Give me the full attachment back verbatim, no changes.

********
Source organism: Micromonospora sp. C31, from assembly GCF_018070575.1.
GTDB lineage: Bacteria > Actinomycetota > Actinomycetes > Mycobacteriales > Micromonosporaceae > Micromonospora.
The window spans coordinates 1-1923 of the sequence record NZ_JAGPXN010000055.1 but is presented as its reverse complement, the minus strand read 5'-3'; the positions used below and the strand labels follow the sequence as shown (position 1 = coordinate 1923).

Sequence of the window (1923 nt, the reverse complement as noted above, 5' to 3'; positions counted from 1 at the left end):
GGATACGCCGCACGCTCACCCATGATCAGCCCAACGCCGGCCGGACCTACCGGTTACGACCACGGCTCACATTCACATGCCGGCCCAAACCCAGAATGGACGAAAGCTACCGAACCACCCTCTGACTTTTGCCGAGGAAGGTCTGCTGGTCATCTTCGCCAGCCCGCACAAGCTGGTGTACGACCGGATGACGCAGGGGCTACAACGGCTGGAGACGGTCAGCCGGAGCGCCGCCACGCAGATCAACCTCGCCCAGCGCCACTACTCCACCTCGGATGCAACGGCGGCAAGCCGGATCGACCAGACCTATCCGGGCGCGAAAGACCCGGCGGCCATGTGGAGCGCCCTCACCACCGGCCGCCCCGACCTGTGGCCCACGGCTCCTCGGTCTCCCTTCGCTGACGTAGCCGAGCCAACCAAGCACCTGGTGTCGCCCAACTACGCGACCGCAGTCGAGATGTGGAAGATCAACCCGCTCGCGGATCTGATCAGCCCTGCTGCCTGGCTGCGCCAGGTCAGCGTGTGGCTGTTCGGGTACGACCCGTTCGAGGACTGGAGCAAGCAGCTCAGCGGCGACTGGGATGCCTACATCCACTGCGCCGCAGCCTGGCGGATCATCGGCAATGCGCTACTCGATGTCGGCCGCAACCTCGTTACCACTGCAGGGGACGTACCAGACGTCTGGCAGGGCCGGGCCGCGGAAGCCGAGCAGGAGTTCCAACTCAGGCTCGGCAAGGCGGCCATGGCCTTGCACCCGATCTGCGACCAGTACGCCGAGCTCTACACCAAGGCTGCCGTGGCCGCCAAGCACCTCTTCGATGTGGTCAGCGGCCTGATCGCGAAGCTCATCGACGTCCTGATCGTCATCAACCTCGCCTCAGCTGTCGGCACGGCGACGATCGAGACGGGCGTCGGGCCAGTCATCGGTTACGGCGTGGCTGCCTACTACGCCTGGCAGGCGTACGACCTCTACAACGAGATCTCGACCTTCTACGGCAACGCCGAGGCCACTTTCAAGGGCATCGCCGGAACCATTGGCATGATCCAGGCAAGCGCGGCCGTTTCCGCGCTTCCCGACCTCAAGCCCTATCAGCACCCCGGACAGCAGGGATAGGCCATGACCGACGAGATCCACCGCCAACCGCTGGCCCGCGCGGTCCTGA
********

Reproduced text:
Source organism: Micromonospora sp. C31, from assembly GCF_018070575.1.
GTDB lineage: Bacteria > Actinomycetota > Actinomycetes > Mycobacteriales > Micromonosporaceae > Micromonospora.
The window spans coordinates 1-1923 of the sequence record NZ_JAGPXN010000055.1 but is presented as its reverse complement, the minus strand read 5'-3'; the positions used below and the strand labels follow the sequence as shown (position 1 = coordinate 1923).

Sequence of the window (1923 nt, the reverse complement as noted above, 5' to 3'; positions counted from 1 at the left end):
GGATACGCCGCACGCTCACCCATGATCAGCCCAACGCCGGCCGGACCTACCGGTTACGACCACGGCTCACATTCACATGCCGGCCCAAACCCAGAATGGACGAAAGCTACCGAACCACCCTCTGACTTTTGCCGAGGAAGGTCTGCTGGTCATCTTCGCCAGCCCGCACAAGCTGGTGTACGACCGGATGACGCAGGGGCTACAACGGCTGGAGACGGTCAGCCGGAGCGCCGCCACGCAGATCAACCTCGCCCAGCGCCACTACTCCACCTCGGATGCAACGGCGGCAAGCCGGATCGACCAGACCTATCCGGGCGCGAAAGACCCGGCGGCCATGTGGAGCGCCCTCACCACCGGCCGCCCCGACCTGTGGCCCACGGCTCCTCGGTCTCCCTTCGCTGACGTAGCCGAGCCAACCAAGCACCTGGTGTCGCCCAACTACGCGACCGCAGTCGAGATGTGGAAGATCAACCCGCTCGCGGATCTGATCAGCCCTGCTGCCTGGCTGCGCCAGGTCAGCGTGTGGCTGTTCGGGTACGACCCGTTCGAGGACTGGAGCAAGCAGCTCAGCGGCGACTGGGATGCCTACATCCACTGCGCCGCAGCCTGGCGGATCATCGGCAATGCGCTACTCGATGTCGGCCGCAACCTCGTTACCACTGCAGGGGACGTACCAGACGTCTGGCAGGGCCGGGCCGCGGAAGCCGAGCAGGAGTTCCAACTCAGGCTCGGCAAGGCGGCCATGGCCTTGCACCCGATCTGCGACCAGTACGCCGAGCTCTACACCAAGGCTGCCGTGGCCGCCAAGCACCTCTTCGATGTGGTCAGCGGCCTGATCGCGAAGCTCATCGACGTCCTGATCGTCATCAACCTCGCCTCAGCTGTCGGCACGGCGACGATCGAGACGGGCGTCGGGCCAGTCATCGGTTACGGCGTGGCTGCCTACTACGCCTGGCAGGCGTACGACCTCTACAACGAGATCTCGACCTTCTACGGCAACGCCGAGGCCACTTTCAAGGGCATCGCCGGAACCATTGGCATGATCCAGGCAAGCGCGGCCGTTTCCGCGCTTCCCGACCTCAAGCCCTATCAGCACCCCGGACAGCAGGGATAGGCCATGACCGACGAGATCCACCGCCAACCGCTGGCCCGCGCGGTCCTGA